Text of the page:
Archive for October 19th, 2011

PhotobucketYesterday, I wrote about the four different options couples have when a spouse’s needs are not being met: Four Options for Unmet Needs in Marriage. Today I am going to focus on needs and compromise in marriage. Finally, in tomorrow’s blog entry, I’ll get to the difference between asserting your needs and trying to change your spouse.

As abused children, we were taught that our needs didn’t matter. If you were like me and did not go through the healing process before marriage, you likely brought this dynamic into your marriage. At age 23, it never even occurred to me to think about what needs I had, much less express them to my spouse. Fast-forward roughly 20 years and post-therapy … I now know that I have needs and am in the process of learning how to identify what they are. It shouldn’t come as a complete shock that, in a marriage where I never expressed any needs, many of those needs are not currently being met.

From what I have observed with couples who grew up in healthy homes (believe it or not, a few of those actually do exist!), couples begin a marriage asserting their needs and reaching compromises. For example, a friend was working full-time when she married her husband, who was also working full-time. She was clear from the beginning that she was not going to be responsible for cleaning the house, so he could either do it himself, or they could pay a maid to do it. As a couple, they decided to hire a maid.

This couple also agreed from the beginning that they were each in charge of cleaning their own cars. He wanted to save money, so he would wash his own car. She did not want to spend her time washing a car, so she would drive to the car wash while her husband was washing his car and return with a clean car before he was finished. It was a joke between them – he saved the money, and she saved the time. Neither tried to change the other – they were clear about their needs and compromised on ways to meet those needs as best they could.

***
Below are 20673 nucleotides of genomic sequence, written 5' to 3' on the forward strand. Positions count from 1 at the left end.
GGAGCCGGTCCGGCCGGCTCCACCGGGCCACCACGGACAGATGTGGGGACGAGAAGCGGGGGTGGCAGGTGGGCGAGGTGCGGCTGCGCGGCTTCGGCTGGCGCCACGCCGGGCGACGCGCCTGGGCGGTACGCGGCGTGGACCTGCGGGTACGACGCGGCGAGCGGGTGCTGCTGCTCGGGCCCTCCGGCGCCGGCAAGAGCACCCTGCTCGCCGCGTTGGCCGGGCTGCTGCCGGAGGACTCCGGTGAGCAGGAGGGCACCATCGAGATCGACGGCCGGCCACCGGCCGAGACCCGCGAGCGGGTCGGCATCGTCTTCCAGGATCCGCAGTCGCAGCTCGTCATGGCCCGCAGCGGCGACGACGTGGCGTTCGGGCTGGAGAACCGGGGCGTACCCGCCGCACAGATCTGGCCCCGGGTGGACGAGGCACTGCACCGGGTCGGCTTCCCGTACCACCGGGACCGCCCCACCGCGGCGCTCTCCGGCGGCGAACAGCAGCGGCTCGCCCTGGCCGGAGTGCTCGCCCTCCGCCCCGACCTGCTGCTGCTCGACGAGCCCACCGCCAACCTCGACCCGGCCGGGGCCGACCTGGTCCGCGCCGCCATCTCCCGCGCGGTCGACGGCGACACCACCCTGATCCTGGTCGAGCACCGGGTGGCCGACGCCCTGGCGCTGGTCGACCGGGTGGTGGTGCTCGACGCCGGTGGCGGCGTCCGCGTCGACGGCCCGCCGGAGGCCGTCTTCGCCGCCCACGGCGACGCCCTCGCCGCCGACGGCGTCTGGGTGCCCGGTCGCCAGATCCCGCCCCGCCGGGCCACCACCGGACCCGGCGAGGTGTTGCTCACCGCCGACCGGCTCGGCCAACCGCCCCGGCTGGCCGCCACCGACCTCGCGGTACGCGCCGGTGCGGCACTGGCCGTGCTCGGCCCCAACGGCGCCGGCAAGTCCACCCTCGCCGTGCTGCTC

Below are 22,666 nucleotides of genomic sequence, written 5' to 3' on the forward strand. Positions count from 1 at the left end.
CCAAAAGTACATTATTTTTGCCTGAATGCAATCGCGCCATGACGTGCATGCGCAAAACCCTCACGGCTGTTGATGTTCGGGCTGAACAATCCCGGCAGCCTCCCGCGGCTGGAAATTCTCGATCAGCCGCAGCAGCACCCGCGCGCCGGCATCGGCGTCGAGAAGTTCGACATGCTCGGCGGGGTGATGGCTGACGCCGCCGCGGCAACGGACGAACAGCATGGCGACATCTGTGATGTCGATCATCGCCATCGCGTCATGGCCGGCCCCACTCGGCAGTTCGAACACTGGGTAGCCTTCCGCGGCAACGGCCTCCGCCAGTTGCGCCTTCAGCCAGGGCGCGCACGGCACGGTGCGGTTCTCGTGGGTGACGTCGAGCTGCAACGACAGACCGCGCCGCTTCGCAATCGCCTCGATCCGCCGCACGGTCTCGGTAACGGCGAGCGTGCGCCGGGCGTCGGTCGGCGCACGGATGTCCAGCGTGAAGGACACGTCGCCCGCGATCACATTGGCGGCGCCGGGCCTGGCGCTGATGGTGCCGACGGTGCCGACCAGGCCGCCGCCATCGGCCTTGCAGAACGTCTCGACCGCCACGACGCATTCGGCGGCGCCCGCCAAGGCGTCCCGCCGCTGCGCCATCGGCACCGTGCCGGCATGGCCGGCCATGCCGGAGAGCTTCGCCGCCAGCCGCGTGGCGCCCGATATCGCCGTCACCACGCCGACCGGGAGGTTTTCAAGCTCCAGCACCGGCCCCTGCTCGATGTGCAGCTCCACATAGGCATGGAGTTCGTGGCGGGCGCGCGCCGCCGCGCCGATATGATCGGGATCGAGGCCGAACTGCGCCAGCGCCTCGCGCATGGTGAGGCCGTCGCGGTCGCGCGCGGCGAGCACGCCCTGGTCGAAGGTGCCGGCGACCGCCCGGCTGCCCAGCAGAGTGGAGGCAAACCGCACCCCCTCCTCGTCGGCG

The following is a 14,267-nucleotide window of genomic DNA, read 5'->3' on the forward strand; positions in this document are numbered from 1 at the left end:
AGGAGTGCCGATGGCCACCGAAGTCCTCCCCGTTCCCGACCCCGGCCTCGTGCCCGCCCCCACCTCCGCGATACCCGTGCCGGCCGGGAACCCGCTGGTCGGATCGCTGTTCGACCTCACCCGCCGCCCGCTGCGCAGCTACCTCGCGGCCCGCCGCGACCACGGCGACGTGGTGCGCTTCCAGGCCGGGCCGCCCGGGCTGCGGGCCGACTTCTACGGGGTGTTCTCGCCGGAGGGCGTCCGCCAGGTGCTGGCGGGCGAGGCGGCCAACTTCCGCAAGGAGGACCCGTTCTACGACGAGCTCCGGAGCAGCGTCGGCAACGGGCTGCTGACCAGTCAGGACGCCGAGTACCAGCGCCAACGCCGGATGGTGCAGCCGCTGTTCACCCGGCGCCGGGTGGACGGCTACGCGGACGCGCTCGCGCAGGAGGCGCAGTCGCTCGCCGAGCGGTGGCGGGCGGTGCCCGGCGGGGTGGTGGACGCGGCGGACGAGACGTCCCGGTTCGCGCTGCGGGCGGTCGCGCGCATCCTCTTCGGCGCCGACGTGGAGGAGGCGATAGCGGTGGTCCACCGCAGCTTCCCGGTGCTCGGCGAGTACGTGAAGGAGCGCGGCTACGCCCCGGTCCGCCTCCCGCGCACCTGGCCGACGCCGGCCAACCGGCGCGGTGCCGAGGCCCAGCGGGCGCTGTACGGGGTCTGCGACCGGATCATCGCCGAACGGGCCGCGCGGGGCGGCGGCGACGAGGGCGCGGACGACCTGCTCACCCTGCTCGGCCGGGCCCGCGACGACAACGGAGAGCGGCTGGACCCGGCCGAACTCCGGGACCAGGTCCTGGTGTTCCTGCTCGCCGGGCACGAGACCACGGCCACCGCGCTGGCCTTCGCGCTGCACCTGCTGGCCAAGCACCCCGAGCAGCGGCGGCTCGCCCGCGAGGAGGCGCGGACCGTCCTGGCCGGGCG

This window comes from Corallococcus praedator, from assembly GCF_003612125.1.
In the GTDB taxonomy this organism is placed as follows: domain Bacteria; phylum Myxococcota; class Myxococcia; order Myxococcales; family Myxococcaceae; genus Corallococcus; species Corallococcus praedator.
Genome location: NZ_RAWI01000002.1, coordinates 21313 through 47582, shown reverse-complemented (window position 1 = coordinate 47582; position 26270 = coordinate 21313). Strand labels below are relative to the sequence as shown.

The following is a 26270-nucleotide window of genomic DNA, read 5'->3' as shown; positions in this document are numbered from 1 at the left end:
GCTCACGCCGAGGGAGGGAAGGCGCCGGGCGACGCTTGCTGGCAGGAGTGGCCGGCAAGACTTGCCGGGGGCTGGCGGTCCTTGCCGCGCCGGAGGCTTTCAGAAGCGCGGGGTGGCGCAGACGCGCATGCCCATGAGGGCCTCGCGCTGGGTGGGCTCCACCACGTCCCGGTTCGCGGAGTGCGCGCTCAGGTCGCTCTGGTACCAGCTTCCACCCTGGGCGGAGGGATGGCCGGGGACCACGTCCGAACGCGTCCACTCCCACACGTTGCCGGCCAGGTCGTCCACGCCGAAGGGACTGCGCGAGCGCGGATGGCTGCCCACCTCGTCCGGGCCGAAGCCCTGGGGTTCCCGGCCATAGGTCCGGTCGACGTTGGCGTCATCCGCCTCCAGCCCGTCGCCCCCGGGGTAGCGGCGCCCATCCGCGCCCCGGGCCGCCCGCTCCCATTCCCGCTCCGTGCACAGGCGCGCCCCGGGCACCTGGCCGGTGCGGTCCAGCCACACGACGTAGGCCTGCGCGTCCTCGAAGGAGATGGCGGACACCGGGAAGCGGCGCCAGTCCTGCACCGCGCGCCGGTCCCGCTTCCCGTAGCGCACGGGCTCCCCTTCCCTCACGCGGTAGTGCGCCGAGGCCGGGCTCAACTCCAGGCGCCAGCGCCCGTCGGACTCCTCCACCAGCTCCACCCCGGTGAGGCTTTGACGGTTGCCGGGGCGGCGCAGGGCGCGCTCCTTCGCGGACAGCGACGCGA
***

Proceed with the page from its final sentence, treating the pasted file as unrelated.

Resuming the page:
This process did not happen in my marriage because, quite frankly, I did not know it was supposed to, nor did I have an inkling of what my needs were. At the time I married, I needed hub to keep me safe physically and financially from my abusive mother, and I needed him to want me. (I had a hard time believing that anyone would.) That was pretty much it.

Meanwhile, hub assumed that all marriages aligned duties in the way that his parents’ marriage did, so that’s what we did. His mother cooked, so I cooked (even though I had to learn how). His father worked full-time while his mother was a stay-at-home mom, so that’s what we did. Hub did appear to change a few things around from what his parents did to meet his own needs, but that’s pretty much how our marriage came to divvy up the family responsibilities.

I have gone on too long again. More tomorrow…

Photo credit: Lynda Bernhardt

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